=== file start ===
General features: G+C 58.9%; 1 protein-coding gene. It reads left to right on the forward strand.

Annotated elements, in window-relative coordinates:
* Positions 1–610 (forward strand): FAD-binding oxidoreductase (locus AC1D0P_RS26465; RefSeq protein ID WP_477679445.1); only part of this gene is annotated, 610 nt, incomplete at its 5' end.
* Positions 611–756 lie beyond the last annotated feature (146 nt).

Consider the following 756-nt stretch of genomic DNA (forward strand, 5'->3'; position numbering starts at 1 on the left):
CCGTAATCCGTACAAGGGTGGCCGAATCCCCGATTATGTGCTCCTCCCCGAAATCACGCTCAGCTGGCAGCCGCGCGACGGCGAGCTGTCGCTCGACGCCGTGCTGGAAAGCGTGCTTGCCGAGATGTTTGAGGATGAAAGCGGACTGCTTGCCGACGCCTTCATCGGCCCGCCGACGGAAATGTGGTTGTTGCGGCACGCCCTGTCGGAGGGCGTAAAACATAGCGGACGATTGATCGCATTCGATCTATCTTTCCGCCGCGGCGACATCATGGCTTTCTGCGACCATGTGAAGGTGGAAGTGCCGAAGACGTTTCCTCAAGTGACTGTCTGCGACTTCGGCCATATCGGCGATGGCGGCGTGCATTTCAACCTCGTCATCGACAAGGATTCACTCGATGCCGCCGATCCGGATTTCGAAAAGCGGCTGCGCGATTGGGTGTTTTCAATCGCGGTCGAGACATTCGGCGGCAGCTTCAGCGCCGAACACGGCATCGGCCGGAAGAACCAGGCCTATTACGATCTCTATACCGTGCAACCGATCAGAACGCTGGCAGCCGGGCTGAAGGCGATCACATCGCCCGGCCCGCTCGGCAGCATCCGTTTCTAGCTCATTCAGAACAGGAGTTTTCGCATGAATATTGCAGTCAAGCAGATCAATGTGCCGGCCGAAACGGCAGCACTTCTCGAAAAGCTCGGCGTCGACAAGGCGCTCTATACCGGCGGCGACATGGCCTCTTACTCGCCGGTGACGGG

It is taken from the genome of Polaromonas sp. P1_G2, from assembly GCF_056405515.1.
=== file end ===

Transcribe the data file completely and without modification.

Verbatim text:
General features: G+C 58.9%; 1 protein-coding gene. It reads left to right on the forward strand.

Annotated elements, in window-relative coordinates:
* Positions 1–610 (forward strand): FAD-binding oxidoreductase (locus AC1D0P_RS26465; RefSeq protein ID WP_477679445.1); only part of this gene is annotated, 610 nt, incomplete at its 5' end.
* Positions 611–756 lie beyond the last annotated feature (146 nt).

Consider the following 756-nt stretch of genomic DNA (forward strand, 5'->3'; position numbering starts at 1 on the left):
CCGTAATCCGTACAAGGGTGGCCGAATCCCCGATTATGTGCTCCTCCCCGAAATCACGCTCAGCTGGCAGCCGCGCGACGGCGAGCTGTCGCTCGACGCCGTGCTGGAAAGCGTGCTTGCCGAGATGTTTGAGGATGAAAGCGGACTGCTTGCCGACGCCTTCATCGGCCCGCCGACGGAAATGTGGTTGTTGCGGCACGCCCTGTCGGAGGGCGTAAAACATAGCGGACGATTGATCGCATTCGATCTATCTTTCCGCCGCGGCGACATCATGGCTTTCTGCGACCATGTGAAGGTGGAAGTGCCGAAGACGTTTCCTCAAGTGACTGTCTGCGACTTCGGCCATATCGGCGATGGCGGCGTGCATTTCAACCTCGTCATCGACAAGGATTCACTCGATGCCGCCGATCCGGATTTCGAAAAGCGGCTGCGCGATTGGGTGTTTTCAATCGCGGTCGAGACATTCGGCGGCAGCTTCAGCGCCGAACACGGCATCGGCCGGAAGAACCAGGCCTATTACGATCTCTATACCGTGCAACCGATCAGAACGCTGGCAGCCGGGCTGAAGGCGATCACATCGCCCGGCCCGCTCGGCAGCATCCGTTTCTAGCTCATTCAGAACAGGAGTTTTCGCATGAATATTGCAGTCAAGCAGATCAATGTGCCGGCCGAAACGGCAGCACTTCTCGAAAAGCTCGGCGTCGACAAGGCGCTCTATACCGGCGGCGACATGGCCTCTTACTCGCCGGTGACGGG

It is taken from the genome of Polaromonas sp. P1_G2, from assembly GCF_056405515.1.